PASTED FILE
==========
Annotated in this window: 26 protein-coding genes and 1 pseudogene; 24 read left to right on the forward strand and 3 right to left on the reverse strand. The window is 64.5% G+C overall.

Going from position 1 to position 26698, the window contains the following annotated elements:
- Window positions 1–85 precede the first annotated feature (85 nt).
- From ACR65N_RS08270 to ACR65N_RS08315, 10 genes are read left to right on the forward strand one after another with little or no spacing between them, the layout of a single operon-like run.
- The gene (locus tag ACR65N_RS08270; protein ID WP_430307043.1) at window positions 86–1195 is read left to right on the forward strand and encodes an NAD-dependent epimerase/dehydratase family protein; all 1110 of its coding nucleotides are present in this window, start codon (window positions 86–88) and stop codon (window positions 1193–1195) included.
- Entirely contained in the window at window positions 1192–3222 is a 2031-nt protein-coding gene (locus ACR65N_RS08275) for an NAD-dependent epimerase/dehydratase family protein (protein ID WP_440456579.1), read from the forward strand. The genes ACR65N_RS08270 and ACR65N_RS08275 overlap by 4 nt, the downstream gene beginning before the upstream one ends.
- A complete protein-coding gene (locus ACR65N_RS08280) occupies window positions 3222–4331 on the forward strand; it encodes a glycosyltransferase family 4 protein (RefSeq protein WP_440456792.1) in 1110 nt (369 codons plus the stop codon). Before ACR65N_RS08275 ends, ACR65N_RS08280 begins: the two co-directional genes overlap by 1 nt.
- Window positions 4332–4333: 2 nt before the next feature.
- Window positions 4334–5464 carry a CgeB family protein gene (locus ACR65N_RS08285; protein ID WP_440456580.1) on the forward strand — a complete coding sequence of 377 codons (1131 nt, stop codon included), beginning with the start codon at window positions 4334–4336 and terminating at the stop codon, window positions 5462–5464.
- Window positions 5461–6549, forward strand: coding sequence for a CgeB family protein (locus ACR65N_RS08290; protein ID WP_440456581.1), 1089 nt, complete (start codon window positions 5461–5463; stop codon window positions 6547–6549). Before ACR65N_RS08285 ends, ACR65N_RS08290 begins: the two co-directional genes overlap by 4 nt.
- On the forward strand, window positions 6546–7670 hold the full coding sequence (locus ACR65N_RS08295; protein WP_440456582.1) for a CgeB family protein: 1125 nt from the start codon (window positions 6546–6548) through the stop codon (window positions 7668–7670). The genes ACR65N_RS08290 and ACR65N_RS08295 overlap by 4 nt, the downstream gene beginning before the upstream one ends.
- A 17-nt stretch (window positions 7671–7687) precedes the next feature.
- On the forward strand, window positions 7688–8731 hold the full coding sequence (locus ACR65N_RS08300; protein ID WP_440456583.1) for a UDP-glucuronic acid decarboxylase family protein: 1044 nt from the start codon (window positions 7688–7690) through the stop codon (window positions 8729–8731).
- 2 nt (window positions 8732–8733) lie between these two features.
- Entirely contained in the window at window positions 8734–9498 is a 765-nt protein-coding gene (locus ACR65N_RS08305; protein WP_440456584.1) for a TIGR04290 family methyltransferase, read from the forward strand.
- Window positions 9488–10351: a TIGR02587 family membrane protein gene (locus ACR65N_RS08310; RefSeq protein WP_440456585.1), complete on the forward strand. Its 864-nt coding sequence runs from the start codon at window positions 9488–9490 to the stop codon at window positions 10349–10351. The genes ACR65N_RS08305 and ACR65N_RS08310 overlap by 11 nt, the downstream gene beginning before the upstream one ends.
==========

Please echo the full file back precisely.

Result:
Annotated in this window: 26 protein-coding genes and 1 pseudogene; 24 read left to right on the forward strand and 3 right to left on the reverse strand. The window is 64.5% G+C overall.

Going from position 1 to position 26698, the window contains the following annotated elements:
- Window positions 1–85 precede the first annotated feature (85 nt).
- From ACR65N_RS08270 to ACR65N_RS08315, 10 genes are read left to right on the forward strand one after another with little or no spacing between them, the layout of a single operon-like run.
- The gene (locus tag ACR65N_RS08270; protein ID WP_430307043.1) at window positions 86–1195 is read left to right on the forward strand and encodes an NAD-dependent epimerase/dehydratase family protein; all 1110 of its coding nucleotides are present in this window, start codon (window positions 86–88) and stop codon (window positions 1193–1195) included.
- Entirely contained in the window at window positions 1192–3222 is a 2031-nt protein-coding gene (locus ACR65N_RS08275) for an NAD-dependent epimerase/dehydratase family protein (protein ID WP_440456579.1), read from the forward strand. The genes ACR65N_RS08270 and ACR65N_RS08275 overlap by 4 nt, the downstream gene beginning before the upstream one ends.
- A complete protein-coding gene (locus ACR65N_RS08280) occupies window positions 3222–4331 on the forward strand; it encodes a glycosyltransferase family 4 protein (RefSeq protein WP_440456792.1) in 1110 nt (369 codons plus the stop codon). Before ACR65N_RS08275 ends, ACR65N_RS08280 begins: the two co-directional genes overlap by 1 nt.
- Window positions 4332–4333: 2 nt before the next feature.
- Window positions 4334–5464 carry a CgeB family protein gene (locus ACR65N_RS08285; protein ID WP_440456580.1) on the forward strand — a complete coding sequence of 377 codons (1131 nt, stop codon included), beginning with the start codon at window positions 4334–4336 and terminating at the stop codon, window positions 5462–5464.
- Window positions 5461–6549, forward strand: coding sequence for a CgeB family protein (locus ACR65N_RS08290; protein ID WP_440456581.1), 1089 nt, complete (start codon window positions 5461–5463; stop codon window positions 6547–6549). Before ACR65N_RS08285 ends, ACR65N_RS08290 begins: the two co-directional genes overlap by 4 nt.
- On the forward strand, window positions 6546–7670 hold the full coding sequence (locus ACR65N_RS08295; protein WP_440456582.1) for a CgeB family protein: 1125 nt from the start codon (window positions 6546–6548) through the stop codon (window positions 7668–7670). The genes ACR65N_RS08290 and ACR65N_RS08295 overlap by 4 nt, the downstream gene beginning before the upstream one ends.
- A 17-nt stretch (window positions 7671–7687) precedes the next feature.
- On the forward strand, window positions 7688–8731 hold the full coding sequence (locus ACR65N_RS08300; protein ID WP_440456583.1) for a UDP-glucuronic acid decarboxylase family protein: 1044 nt from the start codon (window positions 7688–7690) through the stop codon (window positions 8729–8731).
- 2 nt (window positions 8732–8733) lie between these two features.
- Entirely contained in the window at window positions 8734–9498 is a 765-nt protein-coding gene (locus ACR65N_RS08305; protein WP_440456584.1) for a TIGR04290 family methyltransferase, read from the forward strand.
- Window positions 9488–10351: a TIGR02587 family membrane protein gene (locus ACR65N_RS08310; RefSeq protein WP_440456585.1), complete on the forward strand. Its 864-nt coding sequence runs from the start codon at window positions 9488–9490 to the stop codon at window positions 10349–10351. The genes ACR65N_RS08305 and ACR65N_RS08310 overlap by 11 nt, the downstream gene beginning before the upstream one ends.